Donald J. Trump: Joe Biden’s Best Friend

The Pavlovian “Trump did it!” sums up Joe Biden’s fallback excuse when faced with any embarrassment.  

His own completely optional, self-created, illegal immigration disaster? Trump somehow caused it, despite leaving office with a stable and secure border.  

Vaccination rates soaring? There would be even more if not for Trump’s mere 1-million-a-day vaccination rate, mere weeks after the rollout of the “experimental” vaccinations that supposedly would take “years” to develop. 

Chinese aggressiveness? Trump’s provocations again due to all his paranoid talk of travel bans, and a lab-escaped virus. 

European unwillingness to confront the Chinese? Yep, Trump’s the cause again, with jawboning our friends into paying $100 million more for their own defense.  

In truth, Trump’s atmospherics were chaotic, but not just due to his incessant tweeting and candid ad hoc outbursts—or even media hatred that led to 90 percent negative coverage by the networks, newspapers, and online social media. (Notice how few, Left or Right, use any more the adjective “left-wing” or “liberal,” since to do so is a redundancy: “the media” is now accepted as a synonym for “left-wing media.”)  

Instead, what enraged the elite was Trump’s unapologetic effort to fire up the economy to benefit Americans through massive deregulation, tax reform and reduction, encouragement of returning investment to the United States, and expansion of energy production, exploration, and delivery. The result was that on the eve of the pandemic, there was a trifecta of record-low minority unemployment and near-record peacetime low unemployment, record energy production, and strong GDP growth.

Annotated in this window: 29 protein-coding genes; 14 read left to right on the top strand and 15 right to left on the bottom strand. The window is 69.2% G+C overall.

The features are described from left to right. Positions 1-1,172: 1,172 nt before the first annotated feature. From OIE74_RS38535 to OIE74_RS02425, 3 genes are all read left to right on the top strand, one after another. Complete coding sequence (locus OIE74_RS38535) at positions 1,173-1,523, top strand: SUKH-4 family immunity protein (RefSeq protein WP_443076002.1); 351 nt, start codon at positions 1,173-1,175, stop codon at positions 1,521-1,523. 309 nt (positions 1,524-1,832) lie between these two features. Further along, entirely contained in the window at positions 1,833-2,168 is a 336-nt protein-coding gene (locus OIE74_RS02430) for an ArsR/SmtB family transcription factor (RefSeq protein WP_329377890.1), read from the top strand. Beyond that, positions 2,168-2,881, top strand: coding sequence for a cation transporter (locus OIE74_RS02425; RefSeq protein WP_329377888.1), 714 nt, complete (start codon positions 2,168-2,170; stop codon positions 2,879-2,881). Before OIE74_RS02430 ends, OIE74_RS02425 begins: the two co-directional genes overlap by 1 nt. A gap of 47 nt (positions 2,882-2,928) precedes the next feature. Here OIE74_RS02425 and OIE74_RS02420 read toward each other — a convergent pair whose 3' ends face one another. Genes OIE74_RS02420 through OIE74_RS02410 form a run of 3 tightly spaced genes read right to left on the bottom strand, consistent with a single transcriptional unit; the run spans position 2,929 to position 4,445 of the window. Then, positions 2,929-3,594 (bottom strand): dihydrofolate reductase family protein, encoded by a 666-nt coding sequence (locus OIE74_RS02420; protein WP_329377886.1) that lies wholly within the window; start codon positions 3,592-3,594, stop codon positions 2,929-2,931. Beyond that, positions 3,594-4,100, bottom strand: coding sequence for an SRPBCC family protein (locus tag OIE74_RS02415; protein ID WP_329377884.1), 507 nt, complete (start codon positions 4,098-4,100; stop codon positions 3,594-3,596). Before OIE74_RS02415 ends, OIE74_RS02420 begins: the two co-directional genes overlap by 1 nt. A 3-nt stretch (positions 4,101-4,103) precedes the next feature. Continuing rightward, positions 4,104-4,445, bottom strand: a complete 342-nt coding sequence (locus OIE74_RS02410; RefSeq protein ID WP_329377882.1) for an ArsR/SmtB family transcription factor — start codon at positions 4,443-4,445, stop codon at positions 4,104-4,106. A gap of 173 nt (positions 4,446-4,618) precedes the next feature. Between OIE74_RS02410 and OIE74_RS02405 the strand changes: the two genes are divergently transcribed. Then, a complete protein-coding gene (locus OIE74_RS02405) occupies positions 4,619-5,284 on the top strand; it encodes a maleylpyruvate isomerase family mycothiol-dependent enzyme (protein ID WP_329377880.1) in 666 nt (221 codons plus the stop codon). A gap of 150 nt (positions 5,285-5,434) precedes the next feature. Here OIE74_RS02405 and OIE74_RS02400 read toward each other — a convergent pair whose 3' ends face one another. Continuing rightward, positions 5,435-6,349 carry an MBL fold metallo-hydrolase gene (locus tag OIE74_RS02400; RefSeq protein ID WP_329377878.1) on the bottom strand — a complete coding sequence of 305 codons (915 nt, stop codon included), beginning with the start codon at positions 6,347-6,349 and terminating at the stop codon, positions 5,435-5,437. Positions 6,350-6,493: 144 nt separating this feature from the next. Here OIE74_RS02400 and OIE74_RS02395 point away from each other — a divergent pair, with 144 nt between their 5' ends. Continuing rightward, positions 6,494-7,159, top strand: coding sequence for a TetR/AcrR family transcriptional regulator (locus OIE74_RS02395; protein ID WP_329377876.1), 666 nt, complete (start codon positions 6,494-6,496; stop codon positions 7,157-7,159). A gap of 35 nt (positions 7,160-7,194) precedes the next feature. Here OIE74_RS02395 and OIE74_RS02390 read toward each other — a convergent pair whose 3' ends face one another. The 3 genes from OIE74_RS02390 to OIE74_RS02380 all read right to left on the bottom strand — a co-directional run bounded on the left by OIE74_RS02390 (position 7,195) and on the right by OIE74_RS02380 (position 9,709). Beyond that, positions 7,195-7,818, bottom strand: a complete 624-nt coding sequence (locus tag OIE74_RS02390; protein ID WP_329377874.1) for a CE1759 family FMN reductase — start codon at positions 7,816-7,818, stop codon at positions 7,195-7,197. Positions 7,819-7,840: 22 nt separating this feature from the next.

Why Didn’t a Plagiarist Plagiarize?

 All the newly inaugurated Biden had to do—as the pre-COVID-19 economic engine begins to kick back in and as the virus slowly begins to wane—was to claim-jump Trump’s work as the “Biden recovery.” He could have tinkered around the edges of the soaring recovery with the usual progressive social welfare verbal boilerplate. To the degree we are now on the verge of a boom resulting from pent-up demand, it is largely because the fumes of the Trump policy have not been blown away yet by the impending Biden storm of regulations, and planned tax hikes.